Wikimedia Commons

The city of Benton Harbor is no longer in a financial emergency. Gov. Snyder today announced the appointment of a Receivership Transition Advisory Board.

Behind the turnaround is Benton Harbor’s former emergency manager, Tony Saunders II. He spoke with the host of All Thing Considered, Jennifer White.


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Gov. Rick Snyder says Benton Harbor's financial emergency is over.

It's been four years since the state appointed an emergency manager to run the city's finances. 

Snyder attributes Benton Harbor's success, in part, to the new emergency manager law he signed after voters repealed a former version. The law gives managers broad powers to fix the finances of the cities and school districts. 

Snyder also gives Benton Harbor's most recent emergency manager credit for building trust in the community.

Listen to the audio above.  

Lindsey Smith / Michigan Radio

Benton Harbor’s emergency manager is planning his exit. That’s after the state agreed to loan the city more than $2 million.

When Benton Harbor officially began its financial emergency, Jennifer Granholm was the governor. During the last four years, the city has operated under three different versions of Michigan’s emergency manager law. That’s how long it’s been.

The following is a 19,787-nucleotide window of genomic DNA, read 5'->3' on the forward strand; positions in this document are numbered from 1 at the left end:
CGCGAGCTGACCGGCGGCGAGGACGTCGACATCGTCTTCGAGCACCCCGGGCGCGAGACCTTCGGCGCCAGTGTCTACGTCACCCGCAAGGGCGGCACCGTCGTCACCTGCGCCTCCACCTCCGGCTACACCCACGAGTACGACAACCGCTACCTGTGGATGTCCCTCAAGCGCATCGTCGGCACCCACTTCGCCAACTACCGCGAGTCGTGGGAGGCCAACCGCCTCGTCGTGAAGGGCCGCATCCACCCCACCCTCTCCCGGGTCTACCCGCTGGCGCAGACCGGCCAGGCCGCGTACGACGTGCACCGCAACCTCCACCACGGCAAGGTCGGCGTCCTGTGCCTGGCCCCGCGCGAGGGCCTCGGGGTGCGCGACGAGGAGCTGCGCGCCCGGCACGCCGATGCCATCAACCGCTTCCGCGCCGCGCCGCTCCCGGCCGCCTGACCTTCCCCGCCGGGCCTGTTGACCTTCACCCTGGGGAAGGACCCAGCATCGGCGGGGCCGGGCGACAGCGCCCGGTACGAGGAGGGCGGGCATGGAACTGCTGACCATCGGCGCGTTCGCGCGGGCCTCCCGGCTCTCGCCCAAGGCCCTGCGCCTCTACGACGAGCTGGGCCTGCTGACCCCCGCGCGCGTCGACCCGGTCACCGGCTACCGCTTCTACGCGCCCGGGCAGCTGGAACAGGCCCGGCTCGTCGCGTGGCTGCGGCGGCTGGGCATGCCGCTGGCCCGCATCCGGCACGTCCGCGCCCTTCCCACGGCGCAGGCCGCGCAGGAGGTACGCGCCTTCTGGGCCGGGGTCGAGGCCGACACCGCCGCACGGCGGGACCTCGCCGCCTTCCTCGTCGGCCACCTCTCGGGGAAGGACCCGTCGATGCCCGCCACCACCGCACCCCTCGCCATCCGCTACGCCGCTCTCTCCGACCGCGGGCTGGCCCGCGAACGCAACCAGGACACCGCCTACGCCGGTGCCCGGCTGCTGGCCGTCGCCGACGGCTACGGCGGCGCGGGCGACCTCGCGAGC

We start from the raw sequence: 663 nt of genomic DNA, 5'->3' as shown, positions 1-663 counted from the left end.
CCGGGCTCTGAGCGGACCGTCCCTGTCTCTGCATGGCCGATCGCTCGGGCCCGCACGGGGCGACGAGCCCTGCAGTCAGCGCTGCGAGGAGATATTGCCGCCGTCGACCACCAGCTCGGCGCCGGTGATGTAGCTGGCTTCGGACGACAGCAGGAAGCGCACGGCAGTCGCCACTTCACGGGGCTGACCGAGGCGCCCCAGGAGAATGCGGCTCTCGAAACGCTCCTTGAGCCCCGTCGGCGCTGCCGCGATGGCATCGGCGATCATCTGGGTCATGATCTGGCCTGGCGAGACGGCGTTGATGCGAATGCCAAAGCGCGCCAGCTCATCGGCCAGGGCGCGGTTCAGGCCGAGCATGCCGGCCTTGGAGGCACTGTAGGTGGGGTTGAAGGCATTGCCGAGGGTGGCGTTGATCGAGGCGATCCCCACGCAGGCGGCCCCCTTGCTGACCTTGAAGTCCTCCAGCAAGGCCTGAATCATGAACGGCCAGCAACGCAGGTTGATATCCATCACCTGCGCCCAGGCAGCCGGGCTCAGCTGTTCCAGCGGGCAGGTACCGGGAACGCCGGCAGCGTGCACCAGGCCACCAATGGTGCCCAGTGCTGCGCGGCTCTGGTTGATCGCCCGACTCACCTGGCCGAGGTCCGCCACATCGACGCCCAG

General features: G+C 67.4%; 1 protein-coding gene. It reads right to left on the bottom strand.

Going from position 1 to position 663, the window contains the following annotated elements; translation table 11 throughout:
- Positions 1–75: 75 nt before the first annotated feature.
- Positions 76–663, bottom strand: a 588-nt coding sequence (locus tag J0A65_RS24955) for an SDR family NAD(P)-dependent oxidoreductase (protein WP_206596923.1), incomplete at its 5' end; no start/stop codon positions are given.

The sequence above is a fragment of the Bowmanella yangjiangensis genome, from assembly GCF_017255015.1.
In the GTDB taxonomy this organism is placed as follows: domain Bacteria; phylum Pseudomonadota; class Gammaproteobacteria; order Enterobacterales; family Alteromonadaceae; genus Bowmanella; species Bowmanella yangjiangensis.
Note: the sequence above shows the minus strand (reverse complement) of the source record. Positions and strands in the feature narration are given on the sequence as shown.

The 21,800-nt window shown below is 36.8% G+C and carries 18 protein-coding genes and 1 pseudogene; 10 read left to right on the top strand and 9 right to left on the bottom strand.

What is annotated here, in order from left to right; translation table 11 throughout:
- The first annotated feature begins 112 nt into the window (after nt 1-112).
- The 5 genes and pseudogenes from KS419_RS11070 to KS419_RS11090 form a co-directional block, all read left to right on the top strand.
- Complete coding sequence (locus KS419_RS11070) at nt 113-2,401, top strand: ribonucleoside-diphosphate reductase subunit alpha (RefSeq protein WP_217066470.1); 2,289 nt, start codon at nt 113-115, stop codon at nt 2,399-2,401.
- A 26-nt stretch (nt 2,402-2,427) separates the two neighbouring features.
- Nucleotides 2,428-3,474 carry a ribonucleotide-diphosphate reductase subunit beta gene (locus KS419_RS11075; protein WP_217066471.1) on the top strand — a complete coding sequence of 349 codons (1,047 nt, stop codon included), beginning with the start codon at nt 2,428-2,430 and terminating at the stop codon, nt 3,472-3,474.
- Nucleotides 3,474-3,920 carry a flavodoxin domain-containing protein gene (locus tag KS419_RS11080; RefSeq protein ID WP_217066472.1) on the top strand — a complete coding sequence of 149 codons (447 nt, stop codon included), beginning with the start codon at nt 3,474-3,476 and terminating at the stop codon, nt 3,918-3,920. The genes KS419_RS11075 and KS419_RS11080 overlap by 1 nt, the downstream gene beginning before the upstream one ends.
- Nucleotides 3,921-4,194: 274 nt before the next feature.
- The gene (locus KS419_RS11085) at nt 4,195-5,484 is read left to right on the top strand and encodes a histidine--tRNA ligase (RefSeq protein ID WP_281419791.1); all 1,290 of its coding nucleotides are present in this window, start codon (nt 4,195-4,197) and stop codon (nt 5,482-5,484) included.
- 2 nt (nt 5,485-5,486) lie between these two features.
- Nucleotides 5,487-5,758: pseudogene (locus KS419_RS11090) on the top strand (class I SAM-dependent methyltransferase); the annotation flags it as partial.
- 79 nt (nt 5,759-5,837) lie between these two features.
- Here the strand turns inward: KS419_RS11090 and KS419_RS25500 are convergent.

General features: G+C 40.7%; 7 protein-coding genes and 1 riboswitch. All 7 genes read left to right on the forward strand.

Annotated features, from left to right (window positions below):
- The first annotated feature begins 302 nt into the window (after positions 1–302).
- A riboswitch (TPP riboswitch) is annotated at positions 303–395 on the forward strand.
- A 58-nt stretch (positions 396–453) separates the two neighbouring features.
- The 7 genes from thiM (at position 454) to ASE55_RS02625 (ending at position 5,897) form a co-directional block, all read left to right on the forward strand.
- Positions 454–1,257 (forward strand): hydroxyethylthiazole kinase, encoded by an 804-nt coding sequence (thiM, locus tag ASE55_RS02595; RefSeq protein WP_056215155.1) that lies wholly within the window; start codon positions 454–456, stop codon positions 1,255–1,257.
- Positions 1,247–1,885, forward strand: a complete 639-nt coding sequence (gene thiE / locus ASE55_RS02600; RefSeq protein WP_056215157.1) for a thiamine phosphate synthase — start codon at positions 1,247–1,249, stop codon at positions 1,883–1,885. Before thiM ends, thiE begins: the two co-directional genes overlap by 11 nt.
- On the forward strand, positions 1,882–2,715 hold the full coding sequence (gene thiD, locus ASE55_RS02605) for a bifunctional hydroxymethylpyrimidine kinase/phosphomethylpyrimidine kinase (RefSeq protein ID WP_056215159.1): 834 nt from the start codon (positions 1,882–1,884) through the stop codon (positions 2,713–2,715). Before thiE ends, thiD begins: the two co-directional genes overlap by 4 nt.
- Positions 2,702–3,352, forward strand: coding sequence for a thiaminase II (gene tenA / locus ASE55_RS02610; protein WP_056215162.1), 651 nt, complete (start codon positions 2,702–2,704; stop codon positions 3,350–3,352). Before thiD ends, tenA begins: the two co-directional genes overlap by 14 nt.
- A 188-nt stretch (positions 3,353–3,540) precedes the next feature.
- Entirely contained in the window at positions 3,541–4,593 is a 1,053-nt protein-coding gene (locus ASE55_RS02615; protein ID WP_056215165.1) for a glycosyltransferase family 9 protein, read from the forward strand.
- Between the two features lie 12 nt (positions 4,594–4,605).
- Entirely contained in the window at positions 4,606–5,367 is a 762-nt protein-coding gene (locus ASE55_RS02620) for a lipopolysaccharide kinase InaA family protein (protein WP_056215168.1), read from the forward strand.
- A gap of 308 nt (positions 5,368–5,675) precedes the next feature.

Lindsey Smith / Michigan Radio

Elected leaders in Benton Harbor are rejecting the emergency manager’s plan to take on debt to pay down the city’s deficit.

Benton Harbor has been under state control for three years. It's cut its deficit by a third; from $3.4 million in 2010 to $1.2 million, according to the latest audit.

Mercedes Mejia/Michigan Radio

Benton Harbor residents rejected the idea of an income tax in their community. The vote was 667 opposed and 543 in favor. The city has long struggled with budget problems and is under a state-appointed emergency manager.

Fox 28 reports on the reaction from Benton Harbor's Mayor:

Mayor James Hightower says he's elated that the tax failed.

Commissioner Trenton Bowens says his camp is not giving up, they'll work to get the proposal back on the ballot in May.

Lindsey Smith / Michigan Radio